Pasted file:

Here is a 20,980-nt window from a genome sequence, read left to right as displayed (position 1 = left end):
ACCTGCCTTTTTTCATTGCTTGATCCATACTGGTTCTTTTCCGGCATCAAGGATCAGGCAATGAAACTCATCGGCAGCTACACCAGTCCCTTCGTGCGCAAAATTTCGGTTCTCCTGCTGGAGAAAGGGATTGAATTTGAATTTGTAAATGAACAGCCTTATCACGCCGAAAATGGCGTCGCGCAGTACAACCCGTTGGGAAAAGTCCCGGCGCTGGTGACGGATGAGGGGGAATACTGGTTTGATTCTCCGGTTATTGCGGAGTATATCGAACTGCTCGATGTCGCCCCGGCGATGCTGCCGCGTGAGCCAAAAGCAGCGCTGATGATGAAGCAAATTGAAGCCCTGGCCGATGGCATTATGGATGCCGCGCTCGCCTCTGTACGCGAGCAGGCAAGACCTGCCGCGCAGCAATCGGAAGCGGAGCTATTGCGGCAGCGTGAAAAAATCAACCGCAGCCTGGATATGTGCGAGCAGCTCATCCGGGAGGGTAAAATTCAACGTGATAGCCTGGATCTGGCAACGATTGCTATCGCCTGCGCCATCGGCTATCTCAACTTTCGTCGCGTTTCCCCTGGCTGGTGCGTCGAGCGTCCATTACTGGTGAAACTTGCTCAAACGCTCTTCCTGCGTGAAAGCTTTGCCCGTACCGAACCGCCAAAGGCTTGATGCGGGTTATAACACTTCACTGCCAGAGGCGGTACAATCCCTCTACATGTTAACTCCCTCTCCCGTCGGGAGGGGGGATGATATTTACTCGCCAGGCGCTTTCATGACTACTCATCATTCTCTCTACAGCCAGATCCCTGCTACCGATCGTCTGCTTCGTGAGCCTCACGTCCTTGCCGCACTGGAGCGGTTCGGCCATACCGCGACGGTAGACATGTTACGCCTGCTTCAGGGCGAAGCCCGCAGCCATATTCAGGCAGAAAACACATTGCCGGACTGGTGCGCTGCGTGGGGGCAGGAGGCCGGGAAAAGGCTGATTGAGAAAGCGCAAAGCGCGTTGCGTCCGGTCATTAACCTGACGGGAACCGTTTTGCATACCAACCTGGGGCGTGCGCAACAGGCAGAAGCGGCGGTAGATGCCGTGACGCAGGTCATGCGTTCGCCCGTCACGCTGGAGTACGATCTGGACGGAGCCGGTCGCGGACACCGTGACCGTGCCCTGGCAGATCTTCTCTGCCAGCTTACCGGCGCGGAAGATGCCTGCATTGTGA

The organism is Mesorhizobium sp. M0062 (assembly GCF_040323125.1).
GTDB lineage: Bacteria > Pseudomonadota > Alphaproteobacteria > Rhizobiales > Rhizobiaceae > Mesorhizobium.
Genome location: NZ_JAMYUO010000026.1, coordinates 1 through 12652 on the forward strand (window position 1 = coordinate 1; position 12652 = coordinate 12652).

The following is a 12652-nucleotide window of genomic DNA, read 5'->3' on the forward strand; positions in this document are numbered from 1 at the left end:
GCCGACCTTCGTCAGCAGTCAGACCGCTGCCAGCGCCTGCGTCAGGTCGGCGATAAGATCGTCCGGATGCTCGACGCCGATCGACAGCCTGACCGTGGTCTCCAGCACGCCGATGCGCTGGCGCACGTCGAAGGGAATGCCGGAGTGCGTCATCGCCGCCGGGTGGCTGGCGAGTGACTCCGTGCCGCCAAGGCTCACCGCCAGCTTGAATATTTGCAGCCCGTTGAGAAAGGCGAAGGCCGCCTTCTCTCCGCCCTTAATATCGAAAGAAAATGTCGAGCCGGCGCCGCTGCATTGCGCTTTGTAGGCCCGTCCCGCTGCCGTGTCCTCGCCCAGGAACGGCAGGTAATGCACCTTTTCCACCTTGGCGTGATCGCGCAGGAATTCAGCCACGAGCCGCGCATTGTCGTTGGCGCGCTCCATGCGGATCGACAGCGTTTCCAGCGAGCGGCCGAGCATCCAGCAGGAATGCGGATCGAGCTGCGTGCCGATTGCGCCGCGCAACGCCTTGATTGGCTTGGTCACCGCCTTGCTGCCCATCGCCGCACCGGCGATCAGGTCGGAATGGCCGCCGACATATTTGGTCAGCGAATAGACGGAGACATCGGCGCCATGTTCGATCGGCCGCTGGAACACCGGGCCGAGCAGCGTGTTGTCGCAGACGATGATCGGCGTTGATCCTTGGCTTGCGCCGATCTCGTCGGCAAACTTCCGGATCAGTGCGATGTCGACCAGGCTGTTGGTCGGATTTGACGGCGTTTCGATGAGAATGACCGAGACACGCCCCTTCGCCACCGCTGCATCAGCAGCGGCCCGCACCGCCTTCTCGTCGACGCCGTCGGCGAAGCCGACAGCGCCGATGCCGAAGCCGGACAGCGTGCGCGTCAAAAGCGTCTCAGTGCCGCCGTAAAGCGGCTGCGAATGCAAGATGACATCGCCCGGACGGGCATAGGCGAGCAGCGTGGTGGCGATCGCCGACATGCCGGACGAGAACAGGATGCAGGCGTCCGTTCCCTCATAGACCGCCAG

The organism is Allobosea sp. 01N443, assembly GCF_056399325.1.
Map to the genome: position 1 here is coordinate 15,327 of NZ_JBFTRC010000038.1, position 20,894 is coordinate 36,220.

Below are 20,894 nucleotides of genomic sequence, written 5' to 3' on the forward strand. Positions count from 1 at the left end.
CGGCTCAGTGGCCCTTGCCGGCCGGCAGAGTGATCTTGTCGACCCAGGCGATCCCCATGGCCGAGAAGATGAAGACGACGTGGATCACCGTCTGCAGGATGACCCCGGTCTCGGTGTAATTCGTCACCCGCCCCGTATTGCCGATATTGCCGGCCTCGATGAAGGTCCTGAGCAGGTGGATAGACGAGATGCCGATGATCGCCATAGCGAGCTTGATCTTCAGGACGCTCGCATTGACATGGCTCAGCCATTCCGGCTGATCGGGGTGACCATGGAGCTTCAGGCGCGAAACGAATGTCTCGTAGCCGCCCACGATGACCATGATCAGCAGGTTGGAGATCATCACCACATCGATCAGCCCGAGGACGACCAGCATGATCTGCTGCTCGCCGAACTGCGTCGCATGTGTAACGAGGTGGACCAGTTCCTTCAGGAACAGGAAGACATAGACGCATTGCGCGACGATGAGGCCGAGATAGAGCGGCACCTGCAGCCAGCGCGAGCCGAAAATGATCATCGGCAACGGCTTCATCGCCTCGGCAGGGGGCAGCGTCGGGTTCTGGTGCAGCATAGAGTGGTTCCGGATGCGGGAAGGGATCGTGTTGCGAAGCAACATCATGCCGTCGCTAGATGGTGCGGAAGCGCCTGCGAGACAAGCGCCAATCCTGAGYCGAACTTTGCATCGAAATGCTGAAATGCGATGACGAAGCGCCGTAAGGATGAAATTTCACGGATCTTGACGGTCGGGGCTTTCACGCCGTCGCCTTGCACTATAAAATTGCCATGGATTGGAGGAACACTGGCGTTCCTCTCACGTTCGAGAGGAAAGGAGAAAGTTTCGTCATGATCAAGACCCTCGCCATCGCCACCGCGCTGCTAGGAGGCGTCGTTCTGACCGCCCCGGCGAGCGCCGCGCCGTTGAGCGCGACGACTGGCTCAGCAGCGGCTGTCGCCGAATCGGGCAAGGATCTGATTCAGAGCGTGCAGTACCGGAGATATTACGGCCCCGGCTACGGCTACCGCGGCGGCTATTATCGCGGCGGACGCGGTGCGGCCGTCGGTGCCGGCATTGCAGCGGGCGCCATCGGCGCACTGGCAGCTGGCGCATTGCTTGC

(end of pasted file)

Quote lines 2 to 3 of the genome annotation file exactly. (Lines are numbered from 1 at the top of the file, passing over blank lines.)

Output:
ACCTGCCTTTTTTCATTGCTTGATCCATACTGGTTCTTTTCCGGCATCAAGGATCAGGCAATGAAACTCATCGGCAGCTACACCAGTCCCTTCGTGCGCAAAATTTCGGTTCTCCTGCTGGAGAAAGGGATTGAATTTGAATTTGTAAATGAACAGCCTTATCACGCCGAAAATGGCGTCGCGCAGTACAACCCGTTGGGAAAAGTCCCGGCGCTGGTGACGGATGAGGGGGAATACTGGTTTGATTCTCCGGTTATTGCGGAGTATATCGAACTGCTCGATGTCGCCCCGGCGATGCTGCCGCGTGAGCCAAAAGCAGCGCTGATGATGAAGCAAATTGAAGCCCTGGCCGATGGCATTATGGATGCCGCGCTCGCCTCTGTACGCGAGCAGGCAAGACCTGCCGCGCAGCAATCGGAAGCGGAGCTATTGCGGCAGCGTGAAAAAATCAACCGCAGCCTGGATATGTGCGAGCAGCTCATCCGGGAGGGTAAAATTCAACGTGATAGCCTGGATCTGGCAACGATTGCTATCGCCTGCGCCATCGGCTATCTCAACTTTCGTCGCGTTTCCCCTGGCTGGTGCGTCGAGCGTCCATTACTGGTGAAACTTGCTCAAACGCTCTTCCTGCGTGAAAGCTTTGCCCGTACCGAACCGCCAAAGGCTTGATGCGGGTTATAACACTTCACTGCCAGAGGCGGTACAATCCCTCTACATGTTAACTCCCTCTCCCGTCGGGAGGGGGGATGATATTTACTCGCCAGGCGCTTTCATGACTACTCATCATTCTCTCTACAGCCAGATCCCTGCTACCGATCGTCTGCTTCGTGAGCCTCACGTCCTTGCCGCACTGGAGCGGTTCGGCCATACCGCGACGGTAGACATGTTACGCCTGCTTCAGGGCGAAGCCCGCAGCCATATTCAGGCAGAAAACACATTGCCGGACTGGTGCGCTGCGTGGGGGCAGGAGGCCGGGAAAAGGCTGATTGAGAAAGCGCAAAGCGCGTTGCGTCCGGTCATTAACCTGACGGGAACCGTTTTGCATACCAACCTGGGGCGTGCGCAACAGGCAGAAGCGGCGGTAGATGCCGTGACGCAGGTCATGCGTTCGCCCGTCACGCTGGAGTACGATCTGGACGGAGCCGGTCGCGGACACCGTGACCGTGCCCTGGCAGATCTTCTCTGCCAGCTTACCGGCGCGGAAGATGCCTGCATTGTGA

The organism is Mesorhizobium sp. M0062 (assembly GCF_040323125.1).